5 Ghanaian Creative Spaces Doing Afrofuturist Work You Need To Know

These Pan-African outfits are actively visualizing and creating realities for black people that are better than the ones we inhabit now—get to know them.

In her praise for Octavia's Brood (an anthology of science fiction stories from social justice movements), filmmaker dream hampton quotes these words of adrienne maree brown, a co-editor of the anthology: "All social justice work is science fiction. We are imagining a world free of injustice, a world that doesn't yet exist." A respectable appropriation of brown's statement would be: all pro-Black/African activism is afrofuturism in praxis.

In that frame of social justice activism being twined with the useful framework that afrofuturism is—envisioning and exploring viable realities for black people all over the world—here are five Pan-African outfits out of Ghana who're doing advocacy work, and variously tasking our imaginations to visualize an existence for black people other—and better—than the one we inhabit presently.

Accra [Dot] Alt

Photo courtesy of Accra [Dot] Alt.

The "Alt" in Accra [Dot] Alt stands for alternative, which should say much about this organization's orientation: an invested interest in facilitating the alternative. To that end, A[D]A creates programs which provide spacial and other forms of support for the expression of alternative thought, and also for spawning boundary-breaking art. A[D]A's most popular initiative, the annual Chale Wote Street Art Festival, since its inception in 2011, has been thematically preoccupied with imagining and creating existences that are more humane and fulfilling—particularly for black people.

The African Electronics Trilogy exemplifies this. Between 2015 and 2017, the Chale Wote Festival's themes, African Electronics, Spirit Robot and Wata Mata—have altogether exhorted festival participants to "tap into a super power grid [and] create a new encounter with reality that is entirely of our choosing and construction." The theme for this year's festival, Para-Other, does not stray from this visionary mission. A[D]A partly describes Para-Other as an order "embracing of a black labyrinth and establishment of an aesthetic that captures our cessation of flight and transit into a non-contested existence."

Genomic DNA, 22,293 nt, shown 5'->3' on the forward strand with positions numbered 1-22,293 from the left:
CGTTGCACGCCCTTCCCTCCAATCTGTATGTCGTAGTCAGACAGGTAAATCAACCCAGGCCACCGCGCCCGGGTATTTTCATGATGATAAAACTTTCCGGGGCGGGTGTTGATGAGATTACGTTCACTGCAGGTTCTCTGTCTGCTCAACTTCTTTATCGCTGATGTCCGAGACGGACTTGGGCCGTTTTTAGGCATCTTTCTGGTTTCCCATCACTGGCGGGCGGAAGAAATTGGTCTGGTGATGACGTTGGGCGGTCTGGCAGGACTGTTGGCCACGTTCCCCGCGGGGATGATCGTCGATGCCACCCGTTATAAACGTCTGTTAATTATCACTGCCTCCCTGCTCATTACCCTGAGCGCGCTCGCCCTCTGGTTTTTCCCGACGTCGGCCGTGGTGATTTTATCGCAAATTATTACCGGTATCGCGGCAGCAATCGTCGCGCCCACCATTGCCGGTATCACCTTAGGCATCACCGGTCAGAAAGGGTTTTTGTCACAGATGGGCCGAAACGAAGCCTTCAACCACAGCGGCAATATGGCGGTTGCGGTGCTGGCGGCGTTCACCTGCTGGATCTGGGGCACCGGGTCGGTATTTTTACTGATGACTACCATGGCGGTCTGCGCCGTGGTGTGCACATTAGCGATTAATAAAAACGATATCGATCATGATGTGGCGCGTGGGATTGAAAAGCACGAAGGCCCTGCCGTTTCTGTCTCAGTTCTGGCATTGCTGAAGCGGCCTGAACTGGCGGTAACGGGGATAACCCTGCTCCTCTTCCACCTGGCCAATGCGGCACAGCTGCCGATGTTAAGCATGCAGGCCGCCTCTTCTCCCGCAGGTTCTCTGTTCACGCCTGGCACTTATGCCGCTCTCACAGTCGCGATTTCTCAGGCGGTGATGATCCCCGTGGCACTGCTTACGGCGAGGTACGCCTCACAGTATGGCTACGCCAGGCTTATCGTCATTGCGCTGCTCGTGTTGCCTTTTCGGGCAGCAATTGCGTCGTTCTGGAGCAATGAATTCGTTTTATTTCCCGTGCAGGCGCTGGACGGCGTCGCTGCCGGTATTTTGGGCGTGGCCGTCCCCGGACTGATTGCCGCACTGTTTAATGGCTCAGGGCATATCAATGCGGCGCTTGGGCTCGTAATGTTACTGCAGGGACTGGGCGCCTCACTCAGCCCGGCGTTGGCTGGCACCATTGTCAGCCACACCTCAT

Last time the statistics were checked, in 2016, over 30,000 people were at Chale Wote; which is a more than 6,000 percent increase from the number that attended the first edition of the festival. Talk about possibilities.

African Women's Development Fund (AWDF)

Photo courtesy of the AWDF.

This grant-making foundation, Africa's first pan-African women's fund, was co-founded in 2000 by three African women: Hilda Tadria, Bisi Adeleye-Fayemi and Joana Foster, who passed in 2016.

Since setting up, the African Women's Development Fund has funded and supported close to 1,500 women's rights organizations and women-led initiatives in countries all over the continent.

In April 2017, the institution launched their ground-breaking AWDF Futures Project. The initiative is basically composed of projections on the future of the continent as seen through an African feminist lens. These projections are based on a mix of data/trends analysis and sheer imagination.

The AWDF Scenario Stories is one aspect of the project. It comprises of four short stories imagining four different kinds of futures—desirable, undesirable, wild card, transitional—for African women, in Africa. The protagonist in each of these scenarios (set in August 2030) is Mariam; a queer, intelligent and free-spirited young woman in a wheelchair.

The full narratives of Mariam navigating each of these four futures can be accessed, in both text and animated audio-visual formats, on AWDF's website, together with the Futures Africa: Trends for Women by 2030 report.

What will Africa be like in 2030? What would we see if we looked through the eyes of a woman? The AWDF Futures page holds a number of possible answers to these questions.

AfroCyberPunk Interactive

Photo courtesy of AfroCyberPunk Interactive.

Sci-fi writer and self-proclaimed afrofuturist, Jonathan Dotse, created AfroCyberPunk in 2010. Then, it was a blog whose focus was on "exploring the creative potential of African science fiction and speculative narratives."

Almost a decade after running as a blog, AfroCyberPunk morphed into AfroCyberPunk Interactive—a digital hypermedia content developer and publishing house—in 2017. Still, the preoccupation with "exploring the future of Africa" (as went the blog's tagline) remains prime. A part of what could be referred to as their mission statement reads thus: "Our roots in afrofuturism continue to inspire the recurrent themes, motifs and aesthetics of our publications. We aspire to [...] address the global imbalance in the representation of marginalised peoples and perspectives."

Founder Jonathan Dotse is himself at work on his debut novel, a cyberpunk mystery/ psychological thriller set in Accra, Ghana circa 2060 AD.

All of the above certainly do echo these words offered by Jonathan in a blog post titled Why Africa Needs Science Fiction: "As Africa marches onward into the future it is important that we as Africans begin to critically visualize the development that will take place on our own soil, and our vision must be based on our own unique reality, cut from the cloth of our own societies and tailored to our specific needs."

Drama Queens

Photo courtesy of Drama Queens.